November 5, 2287 – As I headed toward Publick Occurrences, the Diamond City paper run by Piper and her sister, the sun was rising over the bleachers opposite home plate. It was mid-morning, and the thought of starting another mission with no sleep wasn’t really appealing to me. Nick Valentine had been gone for a couple weeks, according to his assistant, Ellie. Either he was holding his own wherever he was, or he was already dead. I was getting in the game pretty late. I figured once I’d read Piper’s article on these “synths,” I’d get a room at the “Dugout Inn” for a few hours and get some sleep before heading to Park Street Station. But, that’s not what happened. As I walked toward home plate, and away from the horrible nightmare that I had just witnessed by the Power Noodles stand, I was swept up in a group of people that I discovered were heading to The Wall. Apparently, Mayor McDonough had called a town meeting and everyone was expected to go. I took it as a good sign – open communication. Shit went down, mayor addresses it — that sort of thing. Maybe McDonough had a handle on things after all, and Piper really was just stirring the pot?
There was obvious tension in the small crowd that was gathering in front of the makeshift stage set up in front of The Wall. McDonough was pacing back and forth as people started taking seats on the wooden park benches arranged in a semicircle facing him. There were maybe 20 or 30 people in attendance at this point, far fewer than I had expected were populating this “city.” Maybe everyone wasn’t here? Whatever the case, the Mayor opened by saying he wanted to address the subject that was on everyone’s mind. Here we go.
That subject? Well, obviously it was the “disgusting article that Piper had written.” Wow. OK. Calling Piper out by name, and no mention of the guy who had just been slaughtered by Diamond City security not an hour ago because someone thought he was a robot or something. No, the real issue was that Diamond City had been united for 150 years, said the mayor – united by the “Great Green Guardian” behind him, and united by the faith and trust that Diamond City citizens had in each other. That 150 years of unity had been shattered, apparently, by a single newspaper article Piper had written about “synths.”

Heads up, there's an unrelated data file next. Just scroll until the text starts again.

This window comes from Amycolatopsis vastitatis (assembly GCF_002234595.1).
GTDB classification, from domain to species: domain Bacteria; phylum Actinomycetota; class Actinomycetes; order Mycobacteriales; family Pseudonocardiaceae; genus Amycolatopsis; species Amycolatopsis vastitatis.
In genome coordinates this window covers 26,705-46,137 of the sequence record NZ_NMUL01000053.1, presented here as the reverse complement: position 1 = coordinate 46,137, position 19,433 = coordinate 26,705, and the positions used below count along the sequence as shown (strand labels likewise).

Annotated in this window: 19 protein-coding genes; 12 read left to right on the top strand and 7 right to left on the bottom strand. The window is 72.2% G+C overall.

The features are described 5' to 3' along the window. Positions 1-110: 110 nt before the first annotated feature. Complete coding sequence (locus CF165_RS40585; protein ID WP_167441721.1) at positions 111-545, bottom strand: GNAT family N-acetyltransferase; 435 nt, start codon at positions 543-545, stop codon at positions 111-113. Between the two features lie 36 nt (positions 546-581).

McDonough stopped then, and I remember thinking it was quite odd that he then made a particular point to the group that had gathered. He wanted everyone to know that he was not a synth, that he was the same flesh-and-blood human being that he had been since he was a boy – a boy who had been brought up just down the road by the waterfront. He wouldn’t be abandoning his post merely because the press had made some heinous accusations. With that, he closed his speech, still not mentioning the shooting that had occurred, and left the stage. What the hell had Piper written? Jesus Christ.
As the crowd dispersed, I noticed Piper all the way in back, leaning against one of the posts that held up a giant wooden water tank. Her arms were crossed, and her head was down. When she looked up, our eyes met and just she kind of shook her head, as if to say, “can you believe that shit?”
I followed her back to the Publick Occurrences trailer, and asked to see this article she had written. She grabbed a copy of the paper, threw it down on a desk and said, “have at it.”